JPMorgan Chase CEO Jamie Dimon said the U.S. health care system is the most dynamic in the world and, while he is not opposed to improving it, he is urging the Democratic 2020 hopefuls, including Sen. Elizabeth Warren of Massachusetts and Vermont's Independent Sen. Bernie Sanders to have a “well-designed policy.”
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"You know, the thing about health care, you can have Medicare or Medicaid or all these various systems and do them badly or do them well," Dimon told FOX Business’ Maria Bartiromo during an exclusive interview. "What I would urge all these policymakers about [is] you need a well-designed policy. It’s not whether. It’s just one to the other."
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Dimon called the American health care system "the most dynamic health care system in the world," and said the Democrats need "to be very careful" if they plan on rebuilding the health care system.
Sens. Warren and Sanders have been campaigning on Medicare-for-All platform which various projections have it costing upwards of $20 trillion. Dimon warned any overhaul involving the U.S. government would be a mistake.
“You also have systems where the service is being provided by the marketplace while there’s still one payer," Dimon said on "Mornings With Maria." "So, there’s so many ways to design things, but, in my view, government design, it will probably be a problem. They aren’t particularly good at doing things like that."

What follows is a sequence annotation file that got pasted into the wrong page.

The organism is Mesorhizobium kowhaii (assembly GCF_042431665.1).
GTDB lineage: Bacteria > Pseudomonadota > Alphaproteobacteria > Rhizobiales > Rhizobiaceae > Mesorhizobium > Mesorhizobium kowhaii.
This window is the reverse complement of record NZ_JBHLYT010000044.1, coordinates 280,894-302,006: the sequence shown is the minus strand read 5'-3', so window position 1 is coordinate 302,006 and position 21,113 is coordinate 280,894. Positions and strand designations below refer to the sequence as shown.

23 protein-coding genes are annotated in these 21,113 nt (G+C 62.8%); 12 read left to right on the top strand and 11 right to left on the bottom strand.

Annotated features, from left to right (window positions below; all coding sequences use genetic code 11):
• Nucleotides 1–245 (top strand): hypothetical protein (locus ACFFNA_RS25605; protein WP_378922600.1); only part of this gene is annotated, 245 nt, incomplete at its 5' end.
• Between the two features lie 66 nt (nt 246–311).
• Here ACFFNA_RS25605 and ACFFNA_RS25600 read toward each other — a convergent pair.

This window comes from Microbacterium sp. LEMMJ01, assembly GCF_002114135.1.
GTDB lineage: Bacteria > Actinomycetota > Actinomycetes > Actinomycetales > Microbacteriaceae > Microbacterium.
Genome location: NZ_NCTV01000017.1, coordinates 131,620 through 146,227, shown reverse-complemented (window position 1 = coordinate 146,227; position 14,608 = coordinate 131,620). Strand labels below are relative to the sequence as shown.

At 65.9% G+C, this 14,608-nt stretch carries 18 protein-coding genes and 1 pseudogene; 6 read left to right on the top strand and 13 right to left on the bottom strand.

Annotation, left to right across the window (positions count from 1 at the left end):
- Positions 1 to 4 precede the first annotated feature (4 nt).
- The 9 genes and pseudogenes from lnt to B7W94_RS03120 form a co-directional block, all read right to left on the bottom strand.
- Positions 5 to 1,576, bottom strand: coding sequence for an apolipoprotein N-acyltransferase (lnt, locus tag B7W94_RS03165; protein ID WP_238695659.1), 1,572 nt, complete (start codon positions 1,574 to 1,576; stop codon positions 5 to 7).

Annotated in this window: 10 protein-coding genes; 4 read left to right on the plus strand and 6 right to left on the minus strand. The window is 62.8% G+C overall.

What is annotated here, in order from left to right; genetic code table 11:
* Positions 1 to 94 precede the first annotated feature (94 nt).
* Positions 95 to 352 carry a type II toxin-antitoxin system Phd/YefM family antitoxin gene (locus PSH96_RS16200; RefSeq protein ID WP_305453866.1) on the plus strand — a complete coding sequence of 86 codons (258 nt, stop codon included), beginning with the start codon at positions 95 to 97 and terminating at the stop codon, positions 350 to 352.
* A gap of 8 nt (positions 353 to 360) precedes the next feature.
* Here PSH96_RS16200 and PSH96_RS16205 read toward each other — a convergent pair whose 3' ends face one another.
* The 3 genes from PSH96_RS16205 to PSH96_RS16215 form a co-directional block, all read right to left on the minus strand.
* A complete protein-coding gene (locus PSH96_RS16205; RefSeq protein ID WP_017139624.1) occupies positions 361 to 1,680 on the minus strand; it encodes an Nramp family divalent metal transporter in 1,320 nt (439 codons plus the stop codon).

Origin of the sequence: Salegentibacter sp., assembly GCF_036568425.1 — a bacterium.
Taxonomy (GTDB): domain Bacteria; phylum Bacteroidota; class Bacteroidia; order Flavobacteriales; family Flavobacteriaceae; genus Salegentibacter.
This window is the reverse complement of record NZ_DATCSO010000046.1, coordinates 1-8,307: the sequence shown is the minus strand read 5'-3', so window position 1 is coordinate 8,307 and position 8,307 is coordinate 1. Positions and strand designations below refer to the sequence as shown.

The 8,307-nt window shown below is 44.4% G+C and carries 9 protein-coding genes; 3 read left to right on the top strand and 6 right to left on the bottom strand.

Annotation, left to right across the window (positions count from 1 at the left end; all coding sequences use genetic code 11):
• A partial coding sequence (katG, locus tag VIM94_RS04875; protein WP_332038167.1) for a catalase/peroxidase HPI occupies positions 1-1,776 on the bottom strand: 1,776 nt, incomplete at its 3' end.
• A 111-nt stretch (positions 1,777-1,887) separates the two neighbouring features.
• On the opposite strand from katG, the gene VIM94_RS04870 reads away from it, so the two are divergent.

JPMorgan Chase is currently hosting the 38th annual health care conference in San Francisco, California. Dimon talked about the strides in medical advancements underway including a drop in cancer rates as fewer people smoke. He forecast even more strides in the future but admits there is still work to be done.
"We have other serious problems, too much opioids, too much obesity, too much Alzheimer’s," Dimon said. "So our health isn’t getting better on average. It’s getting better for some. So you know, we could do a better job taking care of the health of the average American in a more cost-efficient way."
JPMorgan Chase, along with Amazon and Warren Buffett’s Berkshire Hathaway formed a health care venture to troubleshoot the industry’s biggest challenges. Dimon says the trio is working hard together on things like using data and science to create more transparency in the industry.
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Dimon, a cancer survivor himself, said he is doing great but credits that to timing and luck.